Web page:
These simple guidelines take the guesswork out of eating healthy, from breakfast to dinner and every bite in between.
Carbs are bad! Whole grains are good! But gluten is bad! And what about fat?
With all the conflicting nutrition advice floating around, it’s a wonder we eat anything at all. Joel Fuhrman, M.D., author of the New York Times bestseller The End of Dieting, is determined to make it easier to eat more of the good stuff and less of the bad.
“I recommend taking the focus off of macronutrients [fat, carbohydrates, and protein] and shifting it to micronutrients [vitamins, minerals, and antioxidants],” he says. “It’s not the ratio of carbohydrates, protein, and fat that determines our health.”
Dr. Fuhrman believes in this equation: Health = Nutrients ÷ Calories
In other words, for excellent health, focus on foods rich in nutrients for their number of calories.
The easiest way to achieve this balance, he says, is through a diet based around whole plant foods. That doesn’t mean you need to go completely vegetarian or vegan (meat- and dairy-free). But if you focus on nutrient-dense foods, they will displace some of the others.
“Whole plant foods, because of their high micronutrient and fiber content, help to blunt your appetite and suppress food cravings,” Dr. Fuhrman says. “You will be eating for optimal health, and your body will find its ideal weight without calorie-counting, hunger, or deprivation.”
You’ll also have more energy for everyday activities and your favorite workout. (Be sure to check your SilverSneakers eligibility for free access to gyms and fun fitness classes. Already a SilverSneakers member? Find a location near you.)
All fruits and vegetables are good choices, but you can remember which foods have the highest nutrient-to-calorie ratio with Dr. Fuhrman’s G-bomb acronym: greens, beans, onions (and garlic), mushrooms, berries (and pomegranate), and seeds.
How does that translate into your meals? Here are Dr. Fuhrman’s simple guidelines for an ideal day of eating.
1 to 2 servings of fruit: “Berries and pomegranate are the fruits richest in micronutrients and anti-cancer compounds,” he says. “Try to include them often.”
Omega-3 fatty acids: Try walnuts, flax, hemp, or chia seeds. Your body can’t make these essential heart- and brain-healthy nutrients, so include them in your diet. Blend them into a smoothie, or sprinkle them on top of your morning cereal. Keep in mind that a little goes a long way when it comes to healthy fats.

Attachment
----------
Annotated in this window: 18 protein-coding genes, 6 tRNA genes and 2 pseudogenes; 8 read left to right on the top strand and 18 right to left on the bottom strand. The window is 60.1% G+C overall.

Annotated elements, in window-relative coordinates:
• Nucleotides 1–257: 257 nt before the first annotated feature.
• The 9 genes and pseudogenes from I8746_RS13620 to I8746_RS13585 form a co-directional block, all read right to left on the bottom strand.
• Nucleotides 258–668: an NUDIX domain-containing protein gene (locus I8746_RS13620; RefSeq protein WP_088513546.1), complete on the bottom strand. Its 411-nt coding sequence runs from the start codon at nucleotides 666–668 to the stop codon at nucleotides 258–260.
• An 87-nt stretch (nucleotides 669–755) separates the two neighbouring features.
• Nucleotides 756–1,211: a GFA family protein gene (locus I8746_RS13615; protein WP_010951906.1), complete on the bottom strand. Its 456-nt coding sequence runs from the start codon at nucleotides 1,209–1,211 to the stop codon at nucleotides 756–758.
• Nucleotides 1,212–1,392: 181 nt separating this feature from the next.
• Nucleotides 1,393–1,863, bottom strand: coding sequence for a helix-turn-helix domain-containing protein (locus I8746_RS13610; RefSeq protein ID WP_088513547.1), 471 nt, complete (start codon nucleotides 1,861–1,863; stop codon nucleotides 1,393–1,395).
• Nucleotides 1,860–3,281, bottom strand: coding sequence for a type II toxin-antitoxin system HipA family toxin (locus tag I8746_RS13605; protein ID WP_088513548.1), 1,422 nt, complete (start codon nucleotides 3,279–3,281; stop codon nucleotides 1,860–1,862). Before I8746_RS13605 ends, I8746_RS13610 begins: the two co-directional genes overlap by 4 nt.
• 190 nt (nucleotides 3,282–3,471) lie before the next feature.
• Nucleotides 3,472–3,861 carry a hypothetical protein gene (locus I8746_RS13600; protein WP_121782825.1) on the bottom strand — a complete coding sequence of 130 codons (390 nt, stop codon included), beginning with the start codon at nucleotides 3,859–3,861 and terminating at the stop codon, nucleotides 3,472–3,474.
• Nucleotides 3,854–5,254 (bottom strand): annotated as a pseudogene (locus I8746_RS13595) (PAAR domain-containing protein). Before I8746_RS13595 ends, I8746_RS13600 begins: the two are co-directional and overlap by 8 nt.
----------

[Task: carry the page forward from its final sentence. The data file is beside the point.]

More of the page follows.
Whole grain (optional): You’ll get a dose of B vitamins and filling fiber. Try oatmeal or whole wheat toast.
Vegetables: Go for a big serving midday, and you’ll be on the right track for nutrient-calorie balance. Think large bowl of steamed vegetables, stir-fry, or salad.
Healthy fats: Good fats like olive oil and safflower oil are important—they help your body absorb nutrients from greens and also work to keep your heart healthy. Try drizzling or misting 1 tablespoon of olive oil on a salad or cooked vegetables.
Fruit for dessert: Satisfy any sweet cravings with another nutrient-dense food. For variety, pick up delicious seasonal fruits that are on sale at your local store.
Vegetables: Begin with a salad or raw vegetables with a healthy dip.
More vegetables: Stay on the right side of Dr. Fuhrman’s equation with a vegetable-based main dish. He suggests cooked greens, onions, and mushrooms (recognize the G-bombs?) served over wild rice or squash, or some steamed vegetables topped with a nut-based cream sauce.
1 to 2 ounces of animal products: Treat them like a condiment—not a main source of calories, Dr. Fuhrman says. Think a healthy chili atop a sweet potato with a big salad on the side.
Fresh fruit or a fruit-based dessert: As with lunch, fruit can round out your meal to satiate any lingering cravings. Try a berry sorbet or apple cinnamon crisp.